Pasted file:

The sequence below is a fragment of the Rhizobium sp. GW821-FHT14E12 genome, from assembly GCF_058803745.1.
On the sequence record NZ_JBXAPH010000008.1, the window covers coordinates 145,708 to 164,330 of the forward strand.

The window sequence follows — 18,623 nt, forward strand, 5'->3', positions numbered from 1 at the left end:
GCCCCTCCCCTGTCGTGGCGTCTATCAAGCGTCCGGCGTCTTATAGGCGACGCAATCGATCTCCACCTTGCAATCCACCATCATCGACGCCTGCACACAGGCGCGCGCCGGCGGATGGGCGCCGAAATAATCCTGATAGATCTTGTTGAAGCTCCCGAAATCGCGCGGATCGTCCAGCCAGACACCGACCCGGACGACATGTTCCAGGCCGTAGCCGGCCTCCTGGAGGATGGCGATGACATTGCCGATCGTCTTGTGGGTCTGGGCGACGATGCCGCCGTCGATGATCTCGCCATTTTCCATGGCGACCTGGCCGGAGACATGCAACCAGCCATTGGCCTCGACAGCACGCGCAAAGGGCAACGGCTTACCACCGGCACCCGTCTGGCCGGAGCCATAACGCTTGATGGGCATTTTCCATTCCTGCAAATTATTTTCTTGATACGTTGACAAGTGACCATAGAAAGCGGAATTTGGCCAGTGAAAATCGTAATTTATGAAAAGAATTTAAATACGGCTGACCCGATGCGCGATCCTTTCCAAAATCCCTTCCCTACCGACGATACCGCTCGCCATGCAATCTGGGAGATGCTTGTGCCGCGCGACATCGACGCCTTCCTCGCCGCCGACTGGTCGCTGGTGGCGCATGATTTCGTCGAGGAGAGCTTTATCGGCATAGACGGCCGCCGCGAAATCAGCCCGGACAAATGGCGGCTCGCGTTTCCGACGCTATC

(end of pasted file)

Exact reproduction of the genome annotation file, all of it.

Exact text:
The sequence below is a fragment of the Rhizobium sp. GW821-FHT14E12 genome, from assembly GCF_058803745.1.
On the sequence record NZ_JBXAPH010000008.1, the window covers coordinates 145,708 to 164,330 of the forward strand.

The window sequence follows — 18,623 nt, forward strand, 5'->3', positions numbered from 1 at the left end:
GCCCCTCCCCTGTCGTGGCGTCTATCAAGCGTCCGGCGTCTTATAGGCGACGCAATCGATCTCCACCTTGCAATCCACCATCATCGACGCCTGCACACAGGCGCGCGCCGGCGGATGGGCGCCGAAATAATCCTGATAGATCTTGTTGAAGCTCCCGAAATCGCGCGGATCGTCCAGCCAGACACCGACCCGGACGACATGTTCCAGGCCGTAGCCGGCCTCCTGGAGGATGGCGATGACATTGCCGATCGTCTTGTGGGTCTGGGCGACGATGCCGCCGTCGATGATCTCGCCATTTTCCATGGCGACCTGGCCGGAGACATGCAACCAGCCATTGGCCTCGACAGCACGCGCAAAGGGCAACGGCTTACCACCGGCACCCGTCTGGCCGGAGCCATAACGCTTGATGGGCATTTTCCATTCCTGCAAATTATTTTCTTGATACGTTGACAAGTGACCATAGAAAGCGGAATTTGGCCAGTGAAAATCGTAATTTATGAAAAGAATTTAAATACGGCTGACCCGATGCGCGATCCTTTCCAAAATCCCTTCCCTACCGACGATACCGCTCGCCATGCAATCTGGGAGATGCTTGTGCCGCGCGACATCGACGCCTTCCTCGCCGCCGACTGGTCGCTGGTGGCGCATGATTTCGTCGAGGAGAGCTTTATCGGCATAGACGGCCGCCGCGAAATCAGCCCGGACAAATGGCGGCTCGCGTTTCCGACGCTATC